Tag Archives: ATtiny85

USB Power Meter

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Daniel Grießhaber @ hackaday.io has published his build of a USB power meter. His device is based on ATTiny 85 mcu and 0.96″ OLED Display and is able to measure voltage, current and power output from USB port.

Since USB has become more and more a power delivery standard, it would be nice to have a convenient way to measure the power consumption these devices need. Of course there are already power meters out there, but they are just boring or don’t have all the features I like.

USB Power Meter – [Link]

Programming an ATtiny with Arduino board

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This detailed tutorial shows how to program an ATtiny45, ATtiny85, ATtiny44 or ATtiny84 microcontroller using the Arduino software.

The ATtiny45 or 85 is a great option for running simple Arduino programs: it’s small, cheap and relatively easy to use. It does, however, have some limitations relative to the ATmega328P on an Arduino Uno. There are fewer pins, meaning you can’t connect as many components.

Programming an ATtiny with Arduino board – [Link]

ATtiny85 Game Console

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webboggles.com has designed a SSD1306 OLED Screen based game kit using an ATtiny85 microcontroller. They also sell it as a kit to assemble it yourself.

The new snap case has been updated to allow enough height for the screen header as well as a factory made CR2032 battery holder.
The buttons have been concealed to prevent spontaneous button presses inside bags and pockets.

ATtiny85 Game Console – [Link]

ATTiny85 board A First Look and review

educ8s.tv wanted to take a look at this tiny board for a long time. It is very small size, it is low cost and it uses a different processor than the Arduino boards. It uses the ATTiny 85 microcontroller chip, which can operate at a frequency up to 20Mhz. It has 8Kb of flash memory, 512bytes of RAM memory and 6 I/O pins 2 of which can implement the I2C protocol. It is very small in size and has low power requirements. We can program it using the Arduino IDE, which makes things so much easier! I got this tiny board with a USB interface in order to be easier to program. You can find a link for this ATtiny85 board in the description of the video.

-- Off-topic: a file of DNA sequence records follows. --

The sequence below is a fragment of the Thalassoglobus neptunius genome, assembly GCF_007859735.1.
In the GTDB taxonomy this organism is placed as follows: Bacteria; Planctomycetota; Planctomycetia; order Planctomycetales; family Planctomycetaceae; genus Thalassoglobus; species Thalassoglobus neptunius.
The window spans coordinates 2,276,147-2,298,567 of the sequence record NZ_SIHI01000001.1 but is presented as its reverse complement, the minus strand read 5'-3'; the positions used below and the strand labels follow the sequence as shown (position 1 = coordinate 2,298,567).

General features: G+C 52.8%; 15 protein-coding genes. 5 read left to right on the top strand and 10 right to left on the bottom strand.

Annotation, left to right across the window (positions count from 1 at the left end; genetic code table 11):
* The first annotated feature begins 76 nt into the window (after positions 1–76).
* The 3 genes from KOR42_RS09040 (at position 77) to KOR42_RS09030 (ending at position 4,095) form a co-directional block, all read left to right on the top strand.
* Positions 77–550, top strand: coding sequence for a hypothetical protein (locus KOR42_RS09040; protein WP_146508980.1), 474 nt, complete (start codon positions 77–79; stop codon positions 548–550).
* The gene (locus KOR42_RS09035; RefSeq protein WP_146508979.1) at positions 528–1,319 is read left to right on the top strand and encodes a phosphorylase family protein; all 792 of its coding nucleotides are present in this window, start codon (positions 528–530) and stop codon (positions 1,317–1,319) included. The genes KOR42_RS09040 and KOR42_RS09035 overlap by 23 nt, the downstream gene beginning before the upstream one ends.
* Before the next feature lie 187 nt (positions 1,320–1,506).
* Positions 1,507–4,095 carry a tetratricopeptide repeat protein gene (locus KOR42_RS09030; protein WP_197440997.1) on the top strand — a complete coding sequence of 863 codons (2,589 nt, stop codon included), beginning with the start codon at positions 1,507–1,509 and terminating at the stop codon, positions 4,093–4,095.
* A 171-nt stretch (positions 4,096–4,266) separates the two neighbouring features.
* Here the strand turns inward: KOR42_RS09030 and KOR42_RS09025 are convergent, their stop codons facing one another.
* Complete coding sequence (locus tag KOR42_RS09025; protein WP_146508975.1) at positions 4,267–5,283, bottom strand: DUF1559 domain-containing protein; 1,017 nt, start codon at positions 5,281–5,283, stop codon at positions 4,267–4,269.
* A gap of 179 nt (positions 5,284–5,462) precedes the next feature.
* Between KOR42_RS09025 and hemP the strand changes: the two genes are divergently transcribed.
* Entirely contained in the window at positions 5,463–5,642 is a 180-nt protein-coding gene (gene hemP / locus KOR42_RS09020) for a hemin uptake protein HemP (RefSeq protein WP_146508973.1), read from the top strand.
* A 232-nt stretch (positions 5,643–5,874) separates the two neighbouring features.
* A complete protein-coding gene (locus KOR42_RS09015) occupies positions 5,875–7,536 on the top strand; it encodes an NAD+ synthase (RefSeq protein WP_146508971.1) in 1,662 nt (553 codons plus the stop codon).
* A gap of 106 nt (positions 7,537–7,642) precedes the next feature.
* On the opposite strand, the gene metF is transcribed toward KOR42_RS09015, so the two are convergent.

educ8s.tv wanted to test if the ATtiny85 board is a good option for simple projects and if we achieve longer battery life with this board that a standard Arduino mini. Let’s find out together.

ATTiny85 board A First Look and review – [Link]

Polyphonic Synth Cable

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Polyphonic MIDI Synth on an ATtiny2313:

This is the fourth synthesizer cable I’ve built, the first three being based on the ATtiny85. I have been looking into ARM chips but haven’t gotten to grips with them just yet. Instead, I decided go back to the ATtiny2313, which has a quarter of the memories of the tiny85, but a hardware UART port and more pins.

Polyphonic Synth Cable – [Link]

DIL-Duino – Arduino in a DIL shape